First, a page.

This will allow you to produce a powerful drive away from the speaker the moment things get dicey.

When the person speaks, you should nod encouragingly every fifteen seconds. It’s fine to set a timer. They will probably also say something negative, so you should shake your head every twenty-five seconds. To make sure, you should also laugh every thirty-seven seconds and gasp every forty-two. If this sounds too regimented, you may try to react more naturally, but you’re going to get distracted and miss things, trust us on this. If listening to people was interesting, we wouldn’t have to pay therapists. Also, be wary of nodding too fast or too slow, which will are sure signs of a newbie listener.

If you really want to sell your reaction, consider doing a soft shoe routine while the person talks. This will impress them with how attentive you’re being and how affected you are by their words. Don’t let go of their ears, though. If you’re standing on your head, you may want to do that head-spinny dance on cardboard that people did in the 80s. Or was it 90s? Either way, that was so long ago, it would be considered retro, now. So, let’s bring it back.


In addition to laughing and gasping, you should probably say things, like, “Huh,” or, “I’ve never been to Uruguay.” You don’t want to vocalize too much, or the person will think you’re trying to talk over them, which is rude, even if they are tremendously boring, which they are.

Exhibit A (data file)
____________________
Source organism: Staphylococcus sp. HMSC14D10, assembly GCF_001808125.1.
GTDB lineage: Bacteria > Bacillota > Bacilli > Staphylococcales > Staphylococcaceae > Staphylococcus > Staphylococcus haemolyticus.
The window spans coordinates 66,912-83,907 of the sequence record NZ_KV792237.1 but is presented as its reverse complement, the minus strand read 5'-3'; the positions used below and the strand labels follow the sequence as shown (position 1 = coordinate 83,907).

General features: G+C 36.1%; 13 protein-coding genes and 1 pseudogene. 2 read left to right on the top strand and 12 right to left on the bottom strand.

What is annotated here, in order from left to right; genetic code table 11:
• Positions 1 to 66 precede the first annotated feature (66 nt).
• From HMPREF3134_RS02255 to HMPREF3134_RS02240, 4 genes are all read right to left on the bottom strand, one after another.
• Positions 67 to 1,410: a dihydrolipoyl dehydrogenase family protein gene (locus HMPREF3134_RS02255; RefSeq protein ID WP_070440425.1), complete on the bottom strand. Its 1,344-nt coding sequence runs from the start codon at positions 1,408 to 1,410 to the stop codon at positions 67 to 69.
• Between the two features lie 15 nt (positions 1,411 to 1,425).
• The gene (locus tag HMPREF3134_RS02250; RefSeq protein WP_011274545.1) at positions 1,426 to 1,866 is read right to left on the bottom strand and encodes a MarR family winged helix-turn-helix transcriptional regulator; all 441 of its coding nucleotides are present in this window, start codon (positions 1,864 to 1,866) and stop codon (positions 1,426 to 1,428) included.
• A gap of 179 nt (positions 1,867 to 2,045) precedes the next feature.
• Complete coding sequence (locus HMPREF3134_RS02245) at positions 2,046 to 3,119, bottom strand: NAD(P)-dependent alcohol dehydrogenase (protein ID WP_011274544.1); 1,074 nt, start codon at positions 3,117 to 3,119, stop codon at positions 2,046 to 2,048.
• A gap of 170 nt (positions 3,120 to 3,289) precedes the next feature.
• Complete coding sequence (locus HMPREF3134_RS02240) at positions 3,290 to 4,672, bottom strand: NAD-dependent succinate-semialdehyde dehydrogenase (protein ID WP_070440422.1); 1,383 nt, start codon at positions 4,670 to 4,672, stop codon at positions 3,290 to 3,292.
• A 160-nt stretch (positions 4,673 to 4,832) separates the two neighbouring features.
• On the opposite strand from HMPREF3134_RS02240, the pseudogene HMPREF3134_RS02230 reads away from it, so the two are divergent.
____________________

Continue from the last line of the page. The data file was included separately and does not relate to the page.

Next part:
You may want to give a more animated response. Gauge the speaker’s voice modulations and match those. If they sound really excited, for example, you may want to hoot in agreement. If they laugh, look directly into their face and laugh as loudly as possible, to show that you appreciate the joke, even if it’s not funny, which it won’t be.

Another good way of showing that you are paying attention is, every so often, repeat the speaker’s last few words as a question. This has a greater degree of difficulty because it means actually being able to repeat the actual words that went into your ears a few moments ago. But nothing demonstrates active listening like the speaker hearing “So, it’s a malignant tumor?” or “So, we should exterminate that entire minority group?” parroted back to them.

Are You Done Yet?

It can be difficult to tell when a person is finished talking. Continue holding their ears and staring deeply into their eyes until they’ve stopped talking for a full two minutes. You might think that any lull in conversation means the conversation is over, but this may not be the case. Only by waiting the full two minutes can you discern whether they’ve truly finished talking. Also, they might not know they’re done. They might think of something more to say. Waiting patiently is the polite thing to do.

Your Turn

Now, that you’ve finished listening, release the person’s ears. Refer to your notes to make sure you haven’t missed anything. It is now time for the other person to listen to you. Expose your ears for them to grasp. You may need to guide their hands for better coverage. They will now repeat all the aforementioned actions. If they miss any, feel free to stop your story, point out their failing, and then start your story again from the beginning, no matter how many times you have to do this or how long it takes.